He was up to the task, simply speaking. Philosophers have not always been treated well by their literary cousins, as they are often equated with their ideas, set up as cardboard dummies to represent only that which their names stand for in the concise histories of the field. Doctorow did this reductive disservice to Wittgenstein in City of God: he briefly invokes Wittgenstein as a character only to present fragments of his philosophy on a few pages, and his Wittgenstein consists of hardly anything but these statements that do not do justice to his ideas. These brief statements are never integrated into the larger philosophical project of City of God, and the text simply can not carry the full weight of Wittgenstein’s philosophy. Doctorow carves his philosopher with an axe; Olsen uses a scalpel. His Nietzsche is much more than a label to unite a certain set of ideas. Basically, his text presents Nietzsche on his last night on earth, dying in the mansion in Weimar where he was put on display by his sister Elisabeth, “the show called Friedrich” (20). The text sets out using a three-part structure, which soon collapses in its clear-cut divisions but is present enough to help the reader sort through the demanding ontological questions that are posed. Nietzsche, like Malone dying, is in bed, his thoughts racing, his body failing. First-person narrative becomes second-person stream of consciousness which becomes third-person free indirect narrative. The time shifts from Nietzsche’s dying day to his childhood, and many significant events in between, and even beyond his lifetime - for example, he quotes Joyce alongside Goethe. The man who abolished truth is presented from a variety of perspectives, both temporal and spatial, but each is personal enough to make it clear that the uniting element in this fragmented narrative is indeed Nietzsche’s mind. This assertion may be explanation enough as to why the fragments at times do not make sense to the reader - they are highly associative, often poetic, and refuse to cohere. Still, this text is more than just play; it presents Nietzsche narrating himself into existence and identity, and readers reminded of Beckett should see that this parallel is one of recognition, not imitation. Of course, Nietzsche narrates himself out of existence too, and the identity he creates is only one of many.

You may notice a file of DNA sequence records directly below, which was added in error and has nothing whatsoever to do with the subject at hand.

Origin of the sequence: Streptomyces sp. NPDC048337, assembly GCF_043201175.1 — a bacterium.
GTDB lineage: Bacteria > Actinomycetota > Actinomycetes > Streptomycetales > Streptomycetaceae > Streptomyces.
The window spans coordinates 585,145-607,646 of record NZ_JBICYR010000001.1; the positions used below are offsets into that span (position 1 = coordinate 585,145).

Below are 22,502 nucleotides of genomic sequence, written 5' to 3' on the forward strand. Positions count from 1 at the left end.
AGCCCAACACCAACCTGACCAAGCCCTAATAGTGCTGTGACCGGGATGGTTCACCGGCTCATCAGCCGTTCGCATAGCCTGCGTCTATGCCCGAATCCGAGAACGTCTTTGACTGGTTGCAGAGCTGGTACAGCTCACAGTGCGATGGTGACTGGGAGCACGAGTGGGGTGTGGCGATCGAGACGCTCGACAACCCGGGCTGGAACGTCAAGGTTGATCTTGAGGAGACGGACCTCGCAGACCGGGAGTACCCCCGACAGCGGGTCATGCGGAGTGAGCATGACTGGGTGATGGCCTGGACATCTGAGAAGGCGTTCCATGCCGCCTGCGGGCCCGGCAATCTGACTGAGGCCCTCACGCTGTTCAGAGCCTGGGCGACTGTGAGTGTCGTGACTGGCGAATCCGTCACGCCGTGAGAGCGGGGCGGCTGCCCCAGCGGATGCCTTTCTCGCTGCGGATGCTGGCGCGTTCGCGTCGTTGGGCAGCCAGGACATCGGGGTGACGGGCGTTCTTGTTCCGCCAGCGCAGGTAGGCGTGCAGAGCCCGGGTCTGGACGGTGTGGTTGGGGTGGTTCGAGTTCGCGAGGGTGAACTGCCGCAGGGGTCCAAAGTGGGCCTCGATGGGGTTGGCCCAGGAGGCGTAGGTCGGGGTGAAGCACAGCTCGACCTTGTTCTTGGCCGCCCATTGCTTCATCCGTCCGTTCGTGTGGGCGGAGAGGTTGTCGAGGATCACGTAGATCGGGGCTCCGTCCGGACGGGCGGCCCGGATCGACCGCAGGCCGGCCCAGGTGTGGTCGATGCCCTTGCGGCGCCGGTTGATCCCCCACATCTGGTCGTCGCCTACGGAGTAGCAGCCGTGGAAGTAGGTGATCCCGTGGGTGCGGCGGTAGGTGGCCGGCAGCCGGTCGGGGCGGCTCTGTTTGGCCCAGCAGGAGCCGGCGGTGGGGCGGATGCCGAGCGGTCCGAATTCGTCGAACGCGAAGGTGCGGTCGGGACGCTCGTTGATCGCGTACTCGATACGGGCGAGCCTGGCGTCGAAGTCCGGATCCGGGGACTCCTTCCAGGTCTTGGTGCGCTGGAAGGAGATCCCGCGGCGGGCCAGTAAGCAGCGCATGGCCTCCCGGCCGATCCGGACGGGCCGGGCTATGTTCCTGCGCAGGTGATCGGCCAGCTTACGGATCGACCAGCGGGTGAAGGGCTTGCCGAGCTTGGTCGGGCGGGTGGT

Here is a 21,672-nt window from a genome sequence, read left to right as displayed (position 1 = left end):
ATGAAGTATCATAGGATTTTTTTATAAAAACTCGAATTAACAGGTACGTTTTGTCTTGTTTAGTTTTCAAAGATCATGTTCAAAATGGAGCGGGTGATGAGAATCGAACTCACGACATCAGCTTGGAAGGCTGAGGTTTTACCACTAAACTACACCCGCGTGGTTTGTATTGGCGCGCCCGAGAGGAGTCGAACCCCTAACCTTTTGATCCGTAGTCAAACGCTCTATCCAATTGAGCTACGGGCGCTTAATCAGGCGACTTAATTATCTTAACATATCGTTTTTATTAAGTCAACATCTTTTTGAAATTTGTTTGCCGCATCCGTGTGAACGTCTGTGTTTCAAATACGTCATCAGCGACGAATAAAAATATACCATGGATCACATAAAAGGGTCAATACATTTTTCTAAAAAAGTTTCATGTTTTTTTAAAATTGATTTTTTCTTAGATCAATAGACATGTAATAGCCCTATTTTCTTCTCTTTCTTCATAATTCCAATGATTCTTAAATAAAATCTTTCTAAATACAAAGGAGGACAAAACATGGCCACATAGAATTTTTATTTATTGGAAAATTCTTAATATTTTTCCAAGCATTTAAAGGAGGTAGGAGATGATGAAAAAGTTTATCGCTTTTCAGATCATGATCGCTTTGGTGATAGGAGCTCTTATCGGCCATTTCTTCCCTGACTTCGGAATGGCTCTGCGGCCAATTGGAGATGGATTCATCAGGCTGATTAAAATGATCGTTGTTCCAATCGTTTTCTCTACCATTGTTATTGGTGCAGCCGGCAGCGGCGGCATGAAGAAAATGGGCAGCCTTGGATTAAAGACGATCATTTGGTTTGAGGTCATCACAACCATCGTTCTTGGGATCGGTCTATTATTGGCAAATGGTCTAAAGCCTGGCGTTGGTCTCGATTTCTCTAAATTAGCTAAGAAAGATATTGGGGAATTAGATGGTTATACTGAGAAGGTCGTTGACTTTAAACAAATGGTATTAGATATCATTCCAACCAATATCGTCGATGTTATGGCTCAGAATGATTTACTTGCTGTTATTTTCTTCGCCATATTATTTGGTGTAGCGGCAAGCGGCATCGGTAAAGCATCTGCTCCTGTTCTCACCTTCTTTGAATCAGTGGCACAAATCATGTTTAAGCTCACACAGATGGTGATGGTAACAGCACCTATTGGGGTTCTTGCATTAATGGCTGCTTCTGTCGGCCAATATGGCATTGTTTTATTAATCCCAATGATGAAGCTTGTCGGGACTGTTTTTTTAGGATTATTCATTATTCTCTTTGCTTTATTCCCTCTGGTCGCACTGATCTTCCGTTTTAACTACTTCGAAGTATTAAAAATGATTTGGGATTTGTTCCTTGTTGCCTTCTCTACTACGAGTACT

Here, Olsen has achieved something quite remarkable: he presents Nietzsche not as an individual character thinking the thoughts we would expect him to think, but as a person changing according to how he is perceived. Even though the book is, to some degree, accurate, Nietzsche’s Kisses is not a biographical novel that tries to recreate a famous man’s life in fiction, but it is a text that is more about such attempts recreate a person and his or her ideas. It does not make the mistake of equating Nietzsche with his writings, and instead of showing him proclaiming clichéd statements (such as God is dead or do not forget the whip when going to women), it presents many different Nietzsches. Others try to fix him, for example when Housekeeper Alwine tells him: “You’re Fritz this afternoon, Fritz. You were Fritz yesterday afternoon. And tomorrow afternoon? Tomorrow afternoon you will be Fritz again” (19). Nietzsche resists and escapes this time, but other characters employ strategies more subtle than repeating his name. The significance of distinguishing a man from his writings becomes obvious when Nietzsche’s imagination takes him to a scene after his death in which his sister welcomes Hitler to the Nietzsche archive. The Nietzsche of the Nazis and the Nietzsche of Elisabeth Förster-Nietzsche may have a lot in common, but both have not much to do with the Nietzsche who wrote Thus Spake Zarathustra. “Editing” her brother’s writing to produce his posthumous “masterpiece” Will to Power, Elisabeth created a Nietzsche whose philosophy could form the ideological basis for racial genocide and fascist domination, the Nietzsche both Hitler and Mussolini could like. The unedited Nietzsche would have only had disgust for what the edited Nietzsche seemed to praise. He did not call her the “llama” for nothing, spitting out “half-digested fodder at its adversaries” (83).